Is America in decline? A Google search for this phrase yields 153,000,000 results, so it’s safe to say that the idea has at least crossed some people’s minds. It’s one of the big questions author Dave Eggers examines in his latest novel, A Hologram for the King.
Eggers’ protagonist is Alan Clay, a divorced middle-aged businessman who’s seen better days. He used to work for Schwinn, travelling the world on bicycle-related business, but became an unwitting participant in the offshoring of Schwinn’s bicycle manufacturing to China and the loss of his own job. Now he’s landed a position as a consultant on a project to sell holographic videoconferencing technology to the King of Saudi Arabia. The novel’s “action” (as it were) takes place while Alan and his team await the arrival of the King for their presentation in a half-finished, mostly empty planned mega-community and business park, King Abdullah Economic City.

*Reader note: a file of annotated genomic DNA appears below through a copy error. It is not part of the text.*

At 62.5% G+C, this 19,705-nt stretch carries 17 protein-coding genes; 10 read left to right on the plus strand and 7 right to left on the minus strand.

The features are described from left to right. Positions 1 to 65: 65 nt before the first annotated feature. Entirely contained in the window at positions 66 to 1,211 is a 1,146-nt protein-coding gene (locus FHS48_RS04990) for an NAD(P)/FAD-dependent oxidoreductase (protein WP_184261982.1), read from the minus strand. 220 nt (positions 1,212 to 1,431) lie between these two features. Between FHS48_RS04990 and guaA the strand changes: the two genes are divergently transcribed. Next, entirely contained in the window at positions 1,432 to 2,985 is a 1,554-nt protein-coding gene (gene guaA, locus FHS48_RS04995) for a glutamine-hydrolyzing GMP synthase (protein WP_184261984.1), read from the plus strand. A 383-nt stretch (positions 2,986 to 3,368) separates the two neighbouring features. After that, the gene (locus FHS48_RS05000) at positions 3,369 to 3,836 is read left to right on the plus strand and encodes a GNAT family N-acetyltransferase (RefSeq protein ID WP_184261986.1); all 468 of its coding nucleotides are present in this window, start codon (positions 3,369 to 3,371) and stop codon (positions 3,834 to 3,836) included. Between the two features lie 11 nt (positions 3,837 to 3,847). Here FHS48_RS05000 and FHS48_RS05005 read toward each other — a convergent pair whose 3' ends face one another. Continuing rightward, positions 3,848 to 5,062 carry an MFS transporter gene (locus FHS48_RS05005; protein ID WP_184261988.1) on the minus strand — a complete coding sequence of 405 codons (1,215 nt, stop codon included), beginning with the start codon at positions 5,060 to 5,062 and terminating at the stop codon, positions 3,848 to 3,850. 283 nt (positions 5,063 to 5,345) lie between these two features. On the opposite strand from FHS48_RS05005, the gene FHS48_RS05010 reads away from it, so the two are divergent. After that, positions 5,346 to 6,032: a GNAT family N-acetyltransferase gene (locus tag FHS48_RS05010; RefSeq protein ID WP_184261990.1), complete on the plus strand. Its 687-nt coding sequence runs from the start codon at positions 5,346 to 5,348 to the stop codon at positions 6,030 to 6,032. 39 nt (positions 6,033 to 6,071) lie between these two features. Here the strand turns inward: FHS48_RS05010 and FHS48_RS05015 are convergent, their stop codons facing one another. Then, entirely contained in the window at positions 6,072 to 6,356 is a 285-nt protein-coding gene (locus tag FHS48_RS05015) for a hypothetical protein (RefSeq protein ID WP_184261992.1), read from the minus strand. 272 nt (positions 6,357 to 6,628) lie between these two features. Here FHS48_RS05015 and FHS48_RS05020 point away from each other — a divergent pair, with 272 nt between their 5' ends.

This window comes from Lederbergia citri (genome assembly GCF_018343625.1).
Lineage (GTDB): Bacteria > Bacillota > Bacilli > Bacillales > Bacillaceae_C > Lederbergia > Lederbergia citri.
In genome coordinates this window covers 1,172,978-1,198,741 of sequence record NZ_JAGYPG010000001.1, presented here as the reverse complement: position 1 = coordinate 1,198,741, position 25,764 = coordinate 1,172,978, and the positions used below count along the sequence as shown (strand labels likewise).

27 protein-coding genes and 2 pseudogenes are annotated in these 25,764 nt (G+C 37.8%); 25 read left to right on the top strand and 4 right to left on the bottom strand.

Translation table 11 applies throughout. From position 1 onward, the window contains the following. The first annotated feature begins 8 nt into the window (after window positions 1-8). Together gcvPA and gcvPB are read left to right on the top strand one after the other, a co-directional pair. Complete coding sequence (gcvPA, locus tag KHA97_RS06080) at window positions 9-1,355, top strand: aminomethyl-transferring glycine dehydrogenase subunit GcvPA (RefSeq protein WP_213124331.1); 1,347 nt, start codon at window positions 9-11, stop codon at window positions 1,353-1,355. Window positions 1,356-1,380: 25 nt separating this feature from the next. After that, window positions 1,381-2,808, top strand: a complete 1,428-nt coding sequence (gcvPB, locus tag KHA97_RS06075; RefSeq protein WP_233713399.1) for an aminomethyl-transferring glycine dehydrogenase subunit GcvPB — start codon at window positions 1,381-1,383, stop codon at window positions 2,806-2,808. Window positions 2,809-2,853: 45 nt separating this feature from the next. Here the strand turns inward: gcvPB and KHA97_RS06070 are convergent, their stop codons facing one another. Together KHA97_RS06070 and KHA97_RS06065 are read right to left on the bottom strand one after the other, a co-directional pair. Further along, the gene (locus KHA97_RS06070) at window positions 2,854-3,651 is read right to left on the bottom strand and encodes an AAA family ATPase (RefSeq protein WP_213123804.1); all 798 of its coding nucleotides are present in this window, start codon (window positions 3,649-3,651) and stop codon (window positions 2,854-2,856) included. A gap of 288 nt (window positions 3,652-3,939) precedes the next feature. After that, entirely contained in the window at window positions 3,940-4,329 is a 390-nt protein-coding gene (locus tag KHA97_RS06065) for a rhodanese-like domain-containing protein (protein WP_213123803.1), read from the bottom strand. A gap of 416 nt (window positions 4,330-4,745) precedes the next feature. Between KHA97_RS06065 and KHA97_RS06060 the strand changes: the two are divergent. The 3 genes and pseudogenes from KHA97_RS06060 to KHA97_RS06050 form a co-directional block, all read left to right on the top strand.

The novel’s epigraph, “We are not always needed”, is taken from Beckett’s Waiting For Godot, and whether Alan (and by extension the United States) is needed anymore is Eggers’ central question. Alan (and I suspect Eggers) spends a lot of time ruminating on the loss of American identity through the decline of our manufacturing sector. We used to make things like bicycles, microwaves, and cars, but what do we make now? The role of post-industrial America in the global economy is much more difficult to define and has led to a crisis of confidence that Alan tries to confront throughout the novel.
I enjoy Dave Eggers’ work, as he’s one of the few authors working in fiction who deals with these issues. The writing is sparse – no postmodern flourishes here – and the topic is serious. I had previously only read Eggers’ creative non-fiction (I really like Zeitoun, which we have in print and as an eBook) so it was interesting to see how he presents his ideas in a fictional format.